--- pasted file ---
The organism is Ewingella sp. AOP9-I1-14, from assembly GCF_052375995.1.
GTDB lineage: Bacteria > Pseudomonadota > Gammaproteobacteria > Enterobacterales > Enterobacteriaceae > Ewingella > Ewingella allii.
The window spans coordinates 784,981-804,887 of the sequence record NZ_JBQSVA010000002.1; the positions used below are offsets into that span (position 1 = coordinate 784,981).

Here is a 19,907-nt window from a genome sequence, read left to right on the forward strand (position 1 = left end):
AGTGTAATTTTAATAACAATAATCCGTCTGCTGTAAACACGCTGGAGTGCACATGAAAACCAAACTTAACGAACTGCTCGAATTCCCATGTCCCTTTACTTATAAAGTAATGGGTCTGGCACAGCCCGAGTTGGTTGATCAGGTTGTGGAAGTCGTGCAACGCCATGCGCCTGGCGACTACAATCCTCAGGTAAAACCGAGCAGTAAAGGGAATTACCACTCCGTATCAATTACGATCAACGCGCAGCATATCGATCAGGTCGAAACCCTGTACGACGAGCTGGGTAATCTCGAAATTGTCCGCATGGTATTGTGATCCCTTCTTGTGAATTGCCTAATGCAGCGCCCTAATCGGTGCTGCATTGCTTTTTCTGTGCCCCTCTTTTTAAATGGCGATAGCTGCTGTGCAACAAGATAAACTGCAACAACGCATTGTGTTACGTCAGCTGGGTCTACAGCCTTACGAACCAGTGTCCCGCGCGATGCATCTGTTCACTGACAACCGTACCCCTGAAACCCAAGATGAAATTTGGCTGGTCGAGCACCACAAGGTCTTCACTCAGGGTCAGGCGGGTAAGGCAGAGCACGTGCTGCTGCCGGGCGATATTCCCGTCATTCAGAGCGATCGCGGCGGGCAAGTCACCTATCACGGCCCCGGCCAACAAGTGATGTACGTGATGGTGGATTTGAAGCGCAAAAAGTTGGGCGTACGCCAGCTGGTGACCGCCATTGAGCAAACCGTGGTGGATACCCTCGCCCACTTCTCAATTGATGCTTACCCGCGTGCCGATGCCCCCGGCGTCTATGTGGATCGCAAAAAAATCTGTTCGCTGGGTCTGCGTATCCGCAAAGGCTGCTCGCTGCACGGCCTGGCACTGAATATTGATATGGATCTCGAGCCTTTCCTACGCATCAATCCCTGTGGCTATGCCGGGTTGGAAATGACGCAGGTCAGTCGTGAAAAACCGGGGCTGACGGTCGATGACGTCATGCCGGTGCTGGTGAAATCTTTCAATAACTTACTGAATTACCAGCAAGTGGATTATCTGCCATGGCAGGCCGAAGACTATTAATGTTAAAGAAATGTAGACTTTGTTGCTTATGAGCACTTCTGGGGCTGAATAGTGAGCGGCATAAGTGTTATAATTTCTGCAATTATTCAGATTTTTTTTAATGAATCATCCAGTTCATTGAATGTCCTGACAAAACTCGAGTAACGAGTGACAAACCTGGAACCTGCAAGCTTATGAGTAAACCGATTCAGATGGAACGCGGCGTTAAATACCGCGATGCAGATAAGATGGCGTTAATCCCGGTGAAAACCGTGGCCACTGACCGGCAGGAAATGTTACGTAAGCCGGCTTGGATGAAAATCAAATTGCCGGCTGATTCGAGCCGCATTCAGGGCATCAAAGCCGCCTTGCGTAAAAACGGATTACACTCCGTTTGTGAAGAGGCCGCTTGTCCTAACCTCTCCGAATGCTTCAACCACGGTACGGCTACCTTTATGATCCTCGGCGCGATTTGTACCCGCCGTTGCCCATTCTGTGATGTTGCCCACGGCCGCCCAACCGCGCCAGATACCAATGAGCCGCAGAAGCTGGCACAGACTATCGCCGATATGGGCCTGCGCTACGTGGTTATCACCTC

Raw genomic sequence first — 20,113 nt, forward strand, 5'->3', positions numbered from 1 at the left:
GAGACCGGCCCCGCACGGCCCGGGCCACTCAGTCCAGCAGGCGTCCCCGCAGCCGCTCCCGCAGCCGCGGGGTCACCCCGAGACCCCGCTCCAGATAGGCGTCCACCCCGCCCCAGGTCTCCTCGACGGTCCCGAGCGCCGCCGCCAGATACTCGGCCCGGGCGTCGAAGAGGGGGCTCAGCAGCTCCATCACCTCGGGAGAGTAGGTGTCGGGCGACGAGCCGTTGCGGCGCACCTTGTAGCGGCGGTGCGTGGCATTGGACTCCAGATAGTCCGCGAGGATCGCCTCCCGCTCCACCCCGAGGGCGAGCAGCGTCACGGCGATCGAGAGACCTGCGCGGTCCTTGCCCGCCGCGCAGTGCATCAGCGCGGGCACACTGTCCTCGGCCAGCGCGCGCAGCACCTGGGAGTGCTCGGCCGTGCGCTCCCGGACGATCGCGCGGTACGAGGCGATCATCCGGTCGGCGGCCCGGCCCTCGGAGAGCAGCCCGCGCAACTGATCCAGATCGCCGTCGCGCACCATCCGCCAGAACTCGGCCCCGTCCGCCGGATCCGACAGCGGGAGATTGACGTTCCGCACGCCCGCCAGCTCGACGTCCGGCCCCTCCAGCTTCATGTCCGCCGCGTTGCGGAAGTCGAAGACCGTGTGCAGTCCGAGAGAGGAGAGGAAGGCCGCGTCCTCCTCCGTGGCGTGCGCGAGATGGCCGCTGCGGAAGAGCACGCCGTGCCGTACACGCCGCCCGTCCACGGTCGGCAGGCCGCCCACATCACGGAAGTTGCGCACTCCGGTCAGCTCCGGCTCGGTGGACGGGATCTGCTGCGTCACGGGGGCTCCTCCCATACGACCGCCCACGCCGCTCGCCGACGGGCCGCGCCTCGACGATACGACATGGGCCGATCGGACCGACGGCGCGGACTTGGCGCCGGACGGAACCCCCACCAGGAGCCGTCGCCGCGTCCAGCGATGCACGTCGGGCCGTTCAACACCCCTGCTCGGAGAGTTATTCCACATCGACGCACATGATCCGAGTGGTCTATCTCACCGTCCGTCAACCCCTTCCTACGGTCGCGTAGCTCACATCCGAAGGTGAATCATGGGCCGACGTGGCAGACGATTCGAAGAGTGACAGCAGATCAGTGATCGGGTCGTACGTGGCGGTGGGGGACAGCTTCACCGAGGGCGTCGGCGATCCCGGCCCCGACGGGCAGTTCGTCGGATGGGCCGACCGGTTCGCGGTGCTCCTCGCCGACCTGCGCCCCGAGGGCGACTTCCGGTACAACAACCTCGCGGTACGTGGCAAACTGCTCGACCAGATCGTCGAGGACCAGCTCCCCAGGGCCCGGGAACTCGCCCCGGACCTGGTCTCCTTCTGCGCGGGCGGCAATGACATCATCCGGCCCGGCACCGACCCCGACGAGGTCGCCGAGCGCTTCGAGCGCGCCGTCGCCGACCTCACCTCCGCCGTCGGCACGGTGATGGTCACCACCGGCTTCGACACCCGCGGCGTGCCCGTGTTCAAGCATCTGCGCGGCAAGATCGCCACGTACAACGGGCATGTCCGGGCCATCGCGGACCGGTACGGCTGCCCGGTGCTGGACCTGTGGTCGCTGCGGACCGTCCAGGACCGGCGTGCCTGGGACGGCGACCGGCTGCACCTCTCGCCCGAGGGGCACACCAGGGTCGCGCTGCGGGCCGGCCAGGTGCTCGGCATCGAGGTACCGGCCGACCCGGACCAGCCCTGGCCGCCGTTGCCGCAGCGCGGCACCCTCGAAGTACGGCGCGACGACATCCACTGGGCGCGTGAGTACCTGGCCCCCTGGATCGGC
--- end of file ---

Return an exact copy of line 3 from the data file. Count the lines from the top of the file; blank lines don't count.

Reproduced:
The window spans coordinates 784,981-804,887 of the sequence record NZ_JBQSVA010000002.1; the positions used below are offsets into that span (position 1 = coordinate 784,981).